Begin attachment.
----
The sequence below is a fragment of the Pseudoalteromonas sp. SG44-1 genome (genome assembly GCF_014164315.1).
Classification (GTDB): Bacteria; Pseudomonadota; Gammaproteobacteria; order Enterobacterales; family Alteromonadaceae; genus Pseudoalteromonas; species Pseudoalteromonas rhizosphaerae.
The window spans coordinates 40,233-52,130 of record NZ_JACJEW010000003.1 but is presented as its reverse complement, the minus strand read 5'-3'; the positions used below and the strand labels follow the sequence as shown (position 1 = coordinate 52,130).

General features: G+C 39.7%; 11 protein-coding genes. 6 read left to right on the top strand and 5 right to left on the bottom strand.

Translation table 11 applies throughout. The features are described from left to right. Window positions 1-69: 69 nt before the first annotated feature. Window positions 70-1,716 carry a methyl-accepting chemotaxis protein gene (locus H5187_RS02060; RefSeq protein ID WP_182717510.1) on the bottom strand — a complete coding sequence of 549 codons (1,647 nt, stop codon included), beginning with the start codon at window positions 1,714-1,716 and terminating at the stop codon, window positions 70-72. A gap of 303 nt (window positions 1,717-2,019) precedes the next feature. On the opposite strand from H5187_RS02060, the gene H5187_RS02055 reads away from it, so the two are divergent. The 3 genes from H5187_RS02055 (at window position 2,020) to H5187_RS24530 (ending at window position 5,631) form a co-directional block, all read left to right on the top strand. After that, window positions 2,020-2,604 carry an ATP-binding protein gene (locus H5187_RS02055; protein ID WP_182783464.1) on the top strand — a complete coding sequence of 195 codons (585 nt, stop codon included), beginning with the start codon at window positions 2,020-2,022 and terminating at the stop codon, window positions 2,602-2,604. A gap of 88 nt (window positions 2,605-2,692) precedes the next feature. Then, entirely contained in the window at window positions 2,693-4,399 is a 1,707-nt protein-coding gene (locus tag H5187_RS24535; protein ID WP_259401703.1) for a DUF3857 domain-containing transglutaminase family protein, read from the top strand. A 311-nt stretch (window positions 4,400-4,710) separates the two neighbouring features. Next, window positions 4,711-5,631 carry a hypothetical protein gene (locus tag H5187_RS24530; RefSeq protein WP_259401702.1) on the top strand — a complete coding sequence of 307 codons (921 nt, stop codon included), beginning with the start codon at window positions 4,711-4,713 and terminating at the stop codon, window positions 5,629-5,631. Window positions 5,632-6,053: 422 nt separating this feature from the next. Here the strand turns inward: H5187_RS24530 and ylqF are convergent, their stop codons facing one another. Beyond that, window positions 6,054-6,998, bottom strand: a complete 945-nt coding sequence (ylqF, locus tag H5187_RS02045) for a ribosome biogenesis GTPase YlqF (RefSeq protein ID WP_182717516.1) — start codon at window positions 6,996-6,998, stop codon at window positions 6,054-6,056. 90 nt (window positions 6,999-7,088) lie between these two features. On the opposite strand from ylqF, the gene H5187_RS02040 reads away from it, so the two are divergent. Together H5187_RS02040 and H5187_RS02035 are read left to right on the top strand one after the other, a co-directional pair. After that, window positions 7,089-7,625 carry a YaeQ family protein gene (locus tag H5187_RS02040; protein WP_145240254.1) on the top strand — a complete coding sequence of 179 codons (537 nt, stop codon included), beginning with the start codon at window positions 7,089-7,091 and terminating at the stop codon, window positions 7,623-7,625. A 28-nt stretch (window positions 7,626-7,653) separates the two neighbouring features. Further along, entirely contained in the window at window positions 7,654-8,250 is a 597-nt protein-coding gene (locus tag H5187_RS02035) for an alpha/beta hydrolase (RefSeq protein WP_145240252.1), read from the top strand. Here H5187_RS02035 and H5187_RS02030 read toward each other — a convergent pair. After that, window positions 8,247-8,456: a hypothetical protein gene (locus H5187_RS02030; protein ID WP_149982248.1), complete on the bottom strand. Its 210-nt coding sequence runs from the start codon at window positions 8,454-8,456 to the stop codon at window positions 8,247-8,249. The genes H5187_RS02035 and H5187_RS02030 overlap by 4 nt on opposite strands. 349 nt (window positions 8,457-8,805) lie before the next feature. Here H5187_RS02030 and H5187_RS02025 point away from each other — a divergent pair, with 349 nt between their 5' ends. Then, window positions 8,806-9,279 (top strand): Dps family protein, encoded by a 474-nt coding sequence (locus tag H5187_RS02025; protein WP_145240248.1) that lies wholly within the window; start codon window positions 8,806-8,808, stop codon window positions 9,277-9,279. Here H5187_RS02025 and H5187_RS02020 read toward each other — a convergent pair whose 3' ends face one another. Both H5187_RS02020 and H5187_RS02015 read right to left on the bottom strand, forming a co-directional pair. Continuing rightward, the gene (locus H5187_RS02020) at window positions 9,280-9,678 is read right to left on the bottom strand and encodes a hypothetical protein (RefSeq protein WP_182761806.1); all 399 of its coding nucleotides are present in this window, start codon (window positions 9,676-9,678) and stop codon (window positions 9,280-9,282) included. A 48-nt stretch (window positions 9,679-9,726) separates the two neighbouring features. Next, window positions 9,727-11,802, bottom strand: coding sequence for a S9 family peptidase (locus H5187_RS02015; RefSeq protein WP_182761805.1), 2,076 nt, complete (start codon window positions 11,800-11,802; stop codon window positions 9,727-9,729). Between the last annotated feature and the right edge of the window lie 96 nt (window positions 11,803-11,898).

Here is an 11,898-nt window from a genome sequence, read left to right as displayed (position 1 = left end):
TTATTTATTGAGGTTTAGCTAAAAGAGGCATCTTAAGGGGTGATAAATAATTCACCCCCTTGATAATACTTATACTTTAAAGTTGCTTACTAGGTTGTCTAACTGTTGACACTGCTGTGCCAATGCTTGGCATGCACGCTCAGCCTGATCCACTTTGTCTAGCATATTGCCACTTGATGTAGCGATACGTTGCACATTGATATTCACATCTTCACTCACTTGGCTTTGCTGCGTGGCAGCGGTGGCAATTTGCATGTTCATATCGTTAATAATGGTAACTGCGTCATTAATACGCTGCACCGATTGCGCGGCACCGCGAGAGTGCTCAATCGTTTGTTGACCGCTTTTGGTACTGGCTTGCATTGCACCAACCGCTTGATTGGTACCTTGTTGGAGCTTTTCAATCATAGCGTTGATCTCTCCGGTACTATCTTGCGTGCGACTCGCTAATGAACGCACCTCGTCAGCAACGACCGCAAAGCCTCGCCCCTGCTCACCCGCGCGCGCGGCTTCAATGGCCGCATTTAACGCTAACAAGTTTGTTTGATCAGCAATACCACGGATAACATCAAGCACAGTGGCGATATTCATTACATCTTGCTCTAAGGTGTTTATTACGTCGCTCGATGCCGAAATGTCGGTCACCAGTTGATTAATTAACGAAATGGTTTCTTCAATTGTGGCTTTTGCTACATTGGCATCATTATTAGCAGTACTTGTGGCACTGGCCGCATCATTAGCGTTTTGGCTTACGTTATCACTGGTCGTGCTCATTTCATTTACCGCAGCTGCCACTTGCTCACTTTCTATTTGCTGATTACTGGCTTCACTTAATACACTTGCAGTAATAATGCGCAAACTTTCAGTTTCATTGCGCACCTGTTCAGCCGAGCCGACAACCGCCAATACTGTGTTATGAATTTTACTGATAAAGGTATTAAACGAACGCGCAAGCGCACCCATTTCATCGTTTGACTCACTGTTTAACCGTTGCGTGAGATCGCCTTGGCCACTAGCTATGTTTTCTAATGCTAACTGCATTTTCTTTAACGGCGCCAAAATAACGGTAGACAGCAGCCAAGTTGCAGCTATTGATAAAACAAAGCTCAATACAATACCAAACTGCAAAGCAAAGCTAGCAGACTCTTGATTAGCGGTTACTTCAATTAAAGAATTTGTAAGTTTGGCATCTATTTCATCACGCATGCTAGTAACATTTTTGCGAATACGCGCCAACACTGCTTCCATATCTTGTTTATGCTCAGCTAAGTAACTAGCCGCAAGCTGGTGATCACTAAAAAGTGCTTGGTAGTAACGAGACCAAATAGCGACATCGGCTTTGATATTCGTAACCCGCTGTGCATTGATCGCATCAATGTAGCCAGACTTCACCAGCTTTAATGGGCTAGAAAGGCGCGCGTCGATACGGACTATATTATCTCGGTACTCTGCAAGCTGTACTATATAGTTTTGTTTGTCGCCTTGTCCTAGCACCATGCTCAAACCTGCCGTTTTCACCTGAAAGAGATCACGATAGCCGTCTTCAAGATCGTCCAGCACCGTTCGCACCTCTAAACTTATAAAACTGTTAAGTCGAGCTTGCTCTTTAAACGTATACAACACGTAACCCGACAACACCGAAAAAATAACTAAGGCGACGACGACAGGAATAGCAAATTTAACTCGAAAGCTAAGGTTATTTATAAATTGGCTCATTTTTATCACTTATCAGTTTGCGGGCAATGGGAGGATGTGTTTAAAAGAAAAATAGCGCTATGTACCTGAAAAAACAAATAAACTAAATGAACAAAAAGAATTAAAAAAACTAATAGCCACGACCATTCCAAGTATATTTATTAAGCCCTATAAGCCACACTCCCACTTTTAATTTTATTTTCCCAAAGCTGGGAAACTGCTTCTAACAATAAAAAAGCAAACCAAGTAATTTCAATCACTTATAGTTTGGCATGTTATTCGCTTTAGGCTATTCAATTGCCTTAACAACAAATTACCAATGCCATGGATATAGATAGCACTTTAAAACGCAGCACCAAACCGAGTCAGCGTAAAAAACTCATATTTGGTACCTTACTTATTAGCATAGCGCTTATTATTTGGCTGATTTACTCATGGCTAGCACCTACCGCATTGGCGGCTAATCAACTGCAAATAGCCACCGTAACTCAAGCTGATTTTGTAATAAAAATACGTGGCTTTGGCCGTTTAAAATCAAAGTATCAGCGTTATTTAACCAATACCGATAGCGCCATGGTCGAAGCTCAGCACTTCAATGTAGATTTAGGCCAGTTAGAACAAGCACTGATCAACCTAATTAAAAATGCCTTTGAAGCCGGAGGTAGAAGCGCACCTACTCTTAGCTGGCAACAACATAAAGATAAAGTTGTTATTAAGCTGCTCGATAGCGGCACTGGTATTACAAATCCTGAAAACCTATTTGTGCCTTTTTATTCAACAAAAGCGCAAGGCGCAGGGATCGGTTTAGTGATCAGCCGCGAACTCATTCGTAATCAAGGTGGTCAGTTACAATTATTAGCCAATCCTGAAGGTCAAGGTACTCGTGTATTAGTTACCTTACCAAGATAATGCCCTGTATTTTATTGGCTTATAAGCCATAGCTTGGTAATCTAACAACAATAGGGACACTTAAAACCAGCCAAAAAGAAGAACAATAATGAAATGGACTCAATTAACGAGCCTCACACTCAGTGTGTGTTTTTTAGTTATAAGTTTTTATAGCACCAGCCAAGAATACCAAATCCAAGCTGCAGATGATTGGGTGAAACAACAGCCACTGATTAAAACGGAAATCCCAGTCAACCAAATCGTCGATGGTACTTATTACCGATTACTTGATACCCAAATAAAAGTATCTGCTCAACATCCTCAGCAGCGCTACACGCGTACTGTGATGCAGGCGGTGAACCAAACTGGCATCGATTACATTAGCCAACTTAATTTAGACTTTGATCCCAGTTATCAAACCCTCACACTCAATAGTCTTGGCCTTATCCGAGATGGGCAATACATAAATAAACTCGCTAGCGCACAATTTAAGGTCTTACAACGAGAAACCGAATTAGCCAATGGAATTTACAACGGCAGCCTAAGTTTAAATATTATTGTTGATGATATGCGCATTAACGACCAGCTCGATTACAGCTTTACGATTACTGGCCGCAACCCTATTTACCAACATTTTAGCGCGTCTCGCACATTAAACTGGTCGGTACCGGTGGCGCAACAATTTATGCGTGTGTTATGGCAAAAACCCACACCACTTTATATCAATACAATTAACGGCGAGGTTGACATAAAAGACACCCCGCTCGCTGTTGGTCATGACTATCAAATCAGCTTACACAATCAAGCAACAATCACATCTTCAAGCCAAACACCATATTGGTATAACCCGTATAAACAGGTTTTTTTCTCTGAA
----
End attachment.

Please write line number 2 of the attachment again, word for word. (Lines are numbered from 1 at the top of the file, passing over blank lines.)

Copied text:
Classification (GTDB): Bacteria; Pseudomonadota; Gammaproteobacteria; order Enterobacterales; family Alteromonadaceae; genus Pseudoalteromonas; species Pseudoalteromonas rhizosphaerae.